It's basically a footnote in history at this point, but we recently passed the 5-year anniversary of the Great Northeast Blackout of 2003. Remember that? It plunged NYC into darnkness, briefly returning the city to a pre-industrial age. Ok, not really that extreme.
I wasn't in New York at the time. In Austin, TX we weren't affected by it. But in a way it made me nostalgic for summer blackouts, quietness, and sitting outside on the stoop at all hours, just passing the time with nothing to do.
Anyway, Lynne Kiesling, top notch economist and energy commentator has a good post looking at where we stand five years after the blackout:
The Scientific American article also talks about the development and installation of phasor measurement units, which provide distributed monitoring of voltage and current and use GPS to generate reliable time-stamped data on physical network conditions. It talks about these PMUs in the context of discussing how smart grid technologies are the "holy grail" of reducing the incidence and magnitude of future blackouts. That is certainly correct; both transmission-level PMUs and distribution-level technologies for distribution automation and sensing will reduce the incidence and magnitude of blackouts. Most blackouts occur in the local distribution network, not in the larger high-voltage transmission network.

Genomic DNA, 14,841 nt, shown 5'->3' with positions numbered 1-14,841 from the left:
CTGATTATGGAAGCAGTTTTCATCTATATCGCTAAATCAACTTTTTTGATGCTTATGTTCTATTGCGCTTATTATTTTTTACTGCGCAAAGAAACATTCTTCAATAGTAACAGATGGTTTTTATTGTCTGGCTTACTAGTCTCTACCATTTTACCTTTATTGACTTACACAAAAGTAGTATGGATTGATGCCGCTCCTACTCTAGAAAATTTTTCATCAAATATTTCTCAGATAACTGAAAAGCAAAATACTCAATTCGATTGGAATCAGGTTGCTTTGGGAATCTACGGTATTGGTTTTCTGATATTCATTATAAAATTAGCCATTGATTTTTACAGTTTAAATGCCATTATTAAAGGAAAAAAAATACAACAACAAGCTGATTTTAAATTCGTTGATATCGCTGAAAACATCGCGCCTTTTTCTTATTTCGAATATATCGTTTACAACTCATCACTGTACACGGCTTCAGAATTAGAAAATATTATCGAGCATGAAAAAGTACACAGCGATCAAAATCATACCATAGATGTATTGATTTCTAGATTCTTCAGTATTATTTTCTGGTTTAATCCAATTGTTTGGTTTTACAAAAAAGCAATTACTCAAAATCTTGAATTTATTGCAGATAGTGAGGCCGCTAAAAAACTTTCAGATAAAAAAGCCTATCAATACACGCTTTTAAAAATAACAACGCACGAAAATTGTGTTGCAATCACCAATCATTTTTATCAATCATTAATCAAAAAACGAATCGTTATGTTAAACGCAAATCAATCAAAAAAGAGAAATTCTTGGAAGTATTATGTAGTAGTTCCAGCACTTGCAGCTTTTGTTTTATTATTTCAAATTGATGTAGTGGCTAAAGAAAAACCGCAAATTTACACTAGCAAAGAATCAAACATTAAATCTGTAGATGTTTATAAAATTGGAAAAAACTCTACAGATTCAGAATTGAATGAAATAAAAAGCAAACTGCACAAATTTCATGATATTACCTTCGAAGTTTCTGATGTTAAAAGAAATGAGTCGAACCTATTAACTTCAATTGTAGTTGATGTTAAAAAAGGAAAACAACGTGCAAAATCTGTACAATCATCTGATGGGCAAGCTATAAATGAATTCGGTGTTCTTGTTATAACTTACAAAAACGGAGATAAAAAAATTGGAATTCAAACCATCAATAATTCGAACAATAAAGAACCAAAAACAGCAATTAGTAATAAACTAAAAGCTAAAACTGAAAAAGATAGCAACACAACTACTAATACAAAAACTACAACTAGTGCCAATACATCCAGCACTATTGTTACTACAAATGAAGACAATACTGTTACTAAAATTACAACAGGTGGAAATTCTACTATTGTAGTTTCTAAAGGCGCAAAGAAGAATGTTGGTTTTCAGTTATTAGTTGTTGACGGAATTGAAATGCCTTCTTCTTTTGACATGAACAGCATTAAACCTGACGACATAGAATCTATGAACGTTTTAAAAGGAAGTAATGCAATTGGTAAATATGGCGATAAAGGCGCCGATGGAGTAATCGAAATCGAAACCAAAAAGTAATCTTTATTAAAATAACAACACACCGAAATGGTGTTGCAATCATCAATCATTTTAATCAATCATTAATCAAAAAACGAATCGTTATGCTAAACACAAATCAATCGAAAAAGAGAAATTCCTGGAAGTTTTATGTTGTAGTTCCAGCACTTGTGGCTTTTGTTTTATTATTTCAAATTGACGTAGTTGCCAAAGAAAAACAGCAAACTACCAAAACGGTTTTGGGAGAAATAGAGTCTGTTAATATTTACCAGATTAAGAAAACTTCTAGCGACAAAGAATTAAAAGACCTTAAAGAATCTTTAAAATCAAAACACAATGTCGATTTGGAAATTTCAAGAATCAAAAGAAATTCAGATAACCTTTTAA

While I think this Scientific American article is pretty good, it does focus disproportionately on the use of smart grid technology for distributed sensing and monitoring, particularly in the transmission network. Sure, that will generate benefits. But the real value, the real promise of smart grid technology with respect to reducing the incidence and magnitude of blackouts is how smart grid technologies work together to enable consumers to change their electricity use, particularly in respond to price signals, when strain on the network is highest. Decentralized coordination of individual demand via price signals and automation technology promotes reliability, and it does so in a very granular way that disrupts the everyday activities of consumers only minimally (and gives them economic incentives to change their behavior, so they benefit from the disruption!).